TV or not TV, that is the question

June 12th, 2008

Current technological and social trends are paving the way for the Internet to topple television as the dominant source of home entertainment. The line between television and the Internet is already rapidly blurring.

Over the past 20 years the Internet has changed the way we communicate, get information, and do business. Now it’s turning socialising and entertainment on its head. And that won’t take 20 years. Two years would be closer to the mark.

Time spent in front of the TV is falling and Internet usage is climbing. A recent Australian survey found that the average Australian spends as much time on the net as watching TV. Internet vs TV   Â

Download the industry briefing paper I wrote for Lincoln Crowne & Company (an independent boutique investment bank) for a detailed analysis.

IceTV back in court

June 12th, 2008

Nine had IceTV back in court today, Thursday 12 June 2008. This was the consequence of the Full Court’s recent finding that IceTV had infringed Nine Networks’ copyright in their TV schedule (see my blog here and here for more details).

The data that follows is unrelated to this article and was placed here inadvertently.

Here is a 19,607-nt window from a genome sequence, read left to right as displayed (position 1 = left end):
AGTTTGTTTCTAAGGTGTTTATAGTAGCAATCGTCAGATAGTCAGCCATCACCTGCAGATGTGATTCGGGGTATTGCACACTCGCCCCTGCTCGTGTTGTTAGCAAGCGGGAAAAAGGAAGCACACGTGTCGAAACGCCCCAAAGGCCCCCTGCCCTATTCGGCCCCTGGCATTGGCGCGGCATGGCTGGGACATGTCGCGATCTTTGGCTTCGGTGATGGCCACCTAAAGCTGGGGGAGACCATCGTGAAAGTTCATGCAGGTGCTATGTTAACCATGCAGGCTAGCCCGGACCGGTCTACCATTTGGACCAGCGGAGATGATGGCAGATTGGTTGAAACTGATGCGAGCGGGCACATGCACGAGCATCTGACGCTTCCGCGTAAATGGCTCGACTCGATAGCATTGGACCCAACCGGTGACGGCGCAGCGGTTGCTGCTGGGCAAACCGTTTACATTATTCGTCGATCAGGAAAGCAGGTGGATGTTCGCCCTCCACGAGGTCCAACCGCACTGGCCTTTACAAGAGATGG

The matter was remitted back to Justice Annabelle Bennett to make the appropriate orders. Most of the day was spent debating the wording of the injunction restraining IceTV from further infringement. IceTV argued that the injunction should be narrow and be restricted specifically to the process which the Full Court had found to have breached Nine’s copyright .

Nine argued that a broader injunction should be included also, stating more generally that IceTV be restrained from reproducing their schedule.

Justice Bennett expressed her reluctance to make orders which simply retated the law, but Nine submitted that in the absence of such an injunction IceTV could simply “wriggle around” the narrower restraint.
However no conclusion was reached today. IceTV have sought leave to appeal to the High Court, and as this application will be heard on the 25th of June, it appears no orders will be made until after that hearing.

It’s good news and bad news for digital switchover

June 5th, 2008

TiVo recently announced that they will be launching in Australia as a free service. This is a very smart move, and assuming there are no hidden catches (such as the free service being for a limited time only) will guarantee rapid takeup and will motivate consumers to go digital. That’s good news for the government who are planning to start shutting down the analogue TV service in less than 2 years time.

On the other hand, TiVo is still a proprietary system controlled by the TV industry, and in the light of with Nine’s recent success in the courts it looks like the market for PVRs in Australia will be artificially limited. Download the industry briefing paper I wrote for Lincoln Crowne & Company (an independent boutique investment bank) for a detailed analysis.